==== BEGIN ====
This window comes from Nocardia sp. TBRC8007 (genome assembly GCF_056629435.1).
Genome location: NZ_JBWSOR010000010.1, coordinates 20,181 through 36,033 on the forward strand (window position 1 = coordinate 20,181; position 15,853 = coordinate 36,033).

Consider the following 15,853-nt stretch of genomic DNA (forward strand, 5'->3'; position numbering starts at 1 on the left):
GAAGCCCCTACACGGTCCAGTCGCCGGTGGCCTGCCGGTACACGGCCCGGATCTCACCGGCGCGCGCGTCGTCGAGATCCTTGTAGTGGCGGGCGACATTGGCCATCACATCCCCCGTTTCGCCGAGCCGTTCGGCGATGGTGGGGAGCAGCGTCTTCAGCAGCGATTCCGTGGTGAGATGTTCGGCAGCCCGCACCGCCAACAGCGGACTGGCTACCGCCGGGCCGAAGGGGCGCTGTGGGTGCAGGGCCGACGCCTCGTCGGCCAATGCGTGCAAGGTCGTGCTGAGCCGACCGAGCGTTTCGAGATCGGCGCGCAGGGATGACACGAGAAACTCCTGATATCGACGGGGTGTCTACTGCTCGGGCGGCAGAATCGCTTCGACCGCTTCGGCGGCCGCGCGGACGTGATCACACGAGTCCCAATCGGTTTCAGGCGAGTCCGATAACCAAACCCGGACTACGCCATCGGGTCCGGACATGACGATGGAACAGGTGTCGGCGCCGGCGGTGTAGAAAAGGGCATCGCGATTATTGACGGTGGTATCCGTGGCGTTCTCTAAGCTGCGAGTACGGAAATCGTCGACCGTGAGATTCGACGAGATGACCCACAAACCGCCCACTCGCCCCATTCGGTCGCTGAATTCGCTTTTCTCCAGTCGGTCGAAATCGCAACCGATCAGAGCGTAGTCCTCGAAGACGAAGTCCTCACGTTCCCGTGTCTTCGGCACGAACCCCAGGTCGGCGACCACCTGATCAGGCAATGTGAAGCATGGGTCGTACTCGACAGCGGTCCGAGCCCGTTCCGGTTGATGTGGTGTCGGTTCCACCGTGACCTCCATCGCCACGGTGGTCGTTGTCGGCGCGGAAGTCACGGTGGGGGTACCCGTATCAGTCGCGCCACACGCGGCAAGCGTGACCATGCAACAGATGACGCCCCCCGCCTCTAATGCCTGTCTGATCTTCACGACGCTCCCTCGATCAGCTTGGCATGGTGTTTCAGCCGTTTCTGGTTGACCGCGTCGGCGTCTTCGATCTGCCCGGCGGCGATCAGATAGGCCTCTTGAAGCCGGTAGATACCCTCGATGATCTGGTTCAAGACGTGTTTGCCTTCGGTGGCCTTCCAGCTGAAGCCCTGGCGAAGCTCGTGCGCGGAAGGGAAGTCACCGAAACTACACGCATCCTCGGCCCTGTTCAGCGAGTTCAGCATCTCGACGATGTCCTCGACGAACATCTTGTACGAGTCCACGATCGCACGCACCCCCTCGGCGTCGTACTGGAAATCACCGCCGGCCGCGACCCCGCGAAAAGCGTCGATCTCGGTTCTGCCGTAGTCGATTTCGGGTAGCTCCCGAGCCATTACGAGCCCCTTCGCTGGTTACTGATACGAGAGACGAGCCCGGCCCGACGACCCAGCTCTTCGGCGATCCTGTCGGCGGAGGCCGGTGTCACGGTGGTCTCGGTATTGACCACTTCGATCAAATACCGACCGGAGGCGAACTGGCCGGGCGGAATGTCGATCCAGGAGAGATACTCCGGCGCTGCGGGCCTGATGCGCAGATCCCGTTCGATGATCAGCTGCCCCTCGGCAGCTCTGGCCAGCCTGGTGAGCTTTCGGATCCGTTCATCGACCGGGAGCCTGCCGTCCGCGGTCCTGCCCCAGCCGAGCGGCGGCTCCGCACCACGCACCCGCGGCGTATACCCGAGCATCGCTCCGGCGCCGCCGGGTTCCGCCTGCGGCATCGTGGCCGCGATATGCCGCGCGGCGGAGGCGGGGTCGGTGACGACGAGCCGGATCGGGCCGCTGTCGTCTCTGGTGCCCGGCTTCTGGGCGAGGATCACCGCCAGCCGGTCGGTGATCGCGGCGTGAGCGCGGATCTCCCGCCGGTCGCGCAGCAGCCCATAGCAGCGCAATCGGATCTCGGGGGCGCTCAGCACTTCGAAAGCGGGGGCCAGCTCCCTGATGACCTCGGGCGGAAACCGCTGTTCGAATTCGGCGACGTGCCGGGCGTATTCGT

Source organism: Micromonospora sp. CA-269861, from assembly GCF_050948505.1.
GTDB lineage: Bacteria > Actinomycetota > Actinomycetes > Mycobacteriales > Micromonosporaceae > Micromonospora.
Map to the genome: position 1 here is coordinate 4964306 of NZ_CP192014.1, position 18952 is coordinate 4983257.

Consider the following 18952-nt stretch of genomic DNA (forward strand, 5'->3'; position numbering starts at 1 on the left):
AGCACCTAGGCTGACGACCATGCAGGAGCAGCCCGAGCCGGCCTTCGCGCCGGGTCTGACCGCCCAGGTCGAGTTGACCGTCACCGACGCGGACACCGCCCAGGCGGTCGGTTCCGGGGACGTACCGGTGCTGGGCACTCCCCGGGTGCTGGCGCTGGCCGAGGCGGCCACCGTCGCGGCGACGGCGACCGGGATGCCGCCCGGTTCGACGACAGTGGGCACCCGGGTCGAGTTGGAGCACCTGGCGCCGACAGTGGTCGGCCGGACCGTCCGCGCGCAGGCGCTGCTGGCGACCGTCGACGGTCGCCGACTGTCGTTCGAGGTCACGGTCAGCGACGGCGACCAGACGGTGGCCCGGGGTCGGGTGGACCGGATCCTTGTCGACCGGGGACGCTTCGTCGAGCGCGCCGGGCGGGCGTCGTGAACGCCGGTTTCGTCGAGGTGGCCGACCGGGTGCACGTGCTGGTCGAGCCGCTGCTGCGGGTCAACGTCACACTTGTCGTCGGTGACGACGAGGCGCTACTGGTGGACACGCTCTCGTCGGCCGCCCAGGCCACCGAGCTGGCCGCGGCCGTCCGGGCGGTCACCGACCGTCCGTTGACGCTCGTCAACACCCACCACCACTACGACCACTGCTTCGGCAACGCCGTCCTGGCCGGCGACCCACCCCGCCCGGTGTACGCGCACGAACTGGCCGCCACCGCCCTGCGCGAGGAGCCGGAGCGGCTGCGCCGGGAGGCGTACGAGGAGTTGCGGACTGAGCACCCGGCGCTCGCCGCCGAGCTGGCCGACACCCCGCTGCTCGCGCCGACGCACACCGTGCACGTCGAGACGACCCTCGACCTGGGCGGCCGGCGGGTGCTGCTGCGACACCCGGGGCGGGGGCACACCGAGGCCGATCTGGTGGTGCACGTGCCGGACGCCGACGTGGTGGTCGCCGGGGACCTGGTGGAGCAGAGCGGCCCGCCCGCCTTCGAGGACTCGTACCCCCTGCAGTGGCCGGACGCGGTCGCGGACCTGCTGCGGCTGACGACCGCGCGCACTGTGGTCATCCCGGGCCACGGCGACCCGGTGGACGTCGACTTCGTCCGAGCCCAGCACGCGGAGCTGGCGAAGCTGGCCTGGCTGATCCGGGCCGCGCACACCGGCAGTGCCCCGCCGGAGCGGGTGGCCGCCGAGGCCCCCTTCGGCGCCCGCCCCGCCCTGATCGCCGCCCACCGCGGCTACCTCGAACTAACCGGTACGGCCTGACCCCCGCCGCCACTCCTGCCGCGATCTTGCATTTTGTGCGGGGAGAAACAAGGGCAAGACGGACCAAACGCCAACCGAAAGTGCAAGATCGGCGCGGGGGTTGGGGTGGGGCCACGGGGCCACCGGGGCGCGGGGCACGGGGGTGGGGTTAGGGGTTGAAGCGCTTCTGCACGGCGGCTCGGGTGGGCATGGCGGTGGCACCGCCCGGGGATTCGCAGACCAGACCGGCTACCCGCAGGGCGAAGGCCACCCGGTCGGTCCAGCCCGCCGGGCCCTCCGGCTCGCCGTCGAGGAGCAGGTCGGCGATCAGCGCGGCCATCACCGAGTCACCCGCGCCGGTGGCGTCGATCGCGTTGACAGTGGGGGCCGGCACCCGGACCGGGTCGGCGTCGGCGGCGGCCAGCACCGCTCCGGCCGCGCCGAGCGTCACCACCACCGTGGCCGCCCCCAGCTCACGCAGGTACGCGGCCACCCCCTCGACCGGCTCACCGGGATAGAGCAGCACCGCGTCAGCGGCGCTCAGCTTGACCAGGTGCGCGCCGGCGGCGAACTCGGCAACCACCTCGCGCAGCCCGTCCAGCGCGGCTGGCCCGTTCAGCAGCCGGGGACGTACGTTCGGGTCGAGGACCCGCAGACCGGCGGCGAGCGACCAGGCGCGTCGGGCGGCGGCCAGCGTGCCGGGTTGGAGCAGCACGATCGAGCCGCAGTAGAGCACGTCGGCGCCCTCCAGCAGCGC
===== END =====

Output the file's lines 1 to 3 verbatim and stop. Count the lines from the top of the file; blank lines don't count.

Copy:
This window comes from Nocardia sp. TBRC8007 (genome assembly GCF_056629435.1).
Genome location: NZ_JBWSOR010000010.1, coordinates 20,181 through 36,033 on the forward strand (window position 1 = coordinate 20,181; position 15,853 = coordinate 36,033).

Consider the following 15,853-nt stretch of genomic DNA (forward strand, 5'->3'; position numbering starts at 1 on the left):